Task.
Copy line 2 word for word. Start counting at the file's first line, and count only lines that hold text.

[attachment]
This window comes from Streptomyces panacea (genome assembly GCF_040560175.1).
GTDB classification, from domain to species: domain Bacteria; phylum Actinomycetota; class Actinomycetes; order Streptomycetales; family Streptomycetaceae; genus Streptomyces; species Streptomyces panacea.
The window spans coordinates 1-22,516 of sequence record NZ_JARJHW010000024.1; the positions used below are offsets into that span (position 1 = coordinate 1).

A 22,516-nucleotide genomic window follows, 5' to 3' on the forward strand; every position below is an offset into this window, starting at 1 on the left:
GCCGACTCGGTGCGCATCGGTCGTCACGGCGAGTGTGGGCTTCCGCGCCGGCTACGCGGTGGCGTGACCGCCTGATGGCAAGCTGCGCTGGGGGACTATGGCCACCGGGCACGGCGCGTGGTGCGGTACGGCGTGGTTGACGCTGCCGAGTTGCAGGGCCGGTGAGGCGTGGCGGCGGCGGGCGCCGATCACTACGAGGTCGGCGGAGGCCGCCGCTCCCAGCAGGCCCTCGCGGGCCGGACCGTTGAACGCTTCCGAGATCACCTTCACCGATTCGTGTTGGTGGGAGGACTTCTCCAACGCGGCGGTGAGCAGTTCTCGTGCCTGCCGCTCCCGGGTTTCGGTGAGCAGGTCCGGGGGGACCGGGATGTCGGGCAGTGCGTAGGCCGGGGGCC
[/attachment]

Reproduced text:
GTDB classification, from domain to species: domain Bacteria; phylum Actinomycetota; class Actinomycetes; order Streptomycetales; family Streptomycetaceae; genus Streptomyces; species Streptomyces panacea.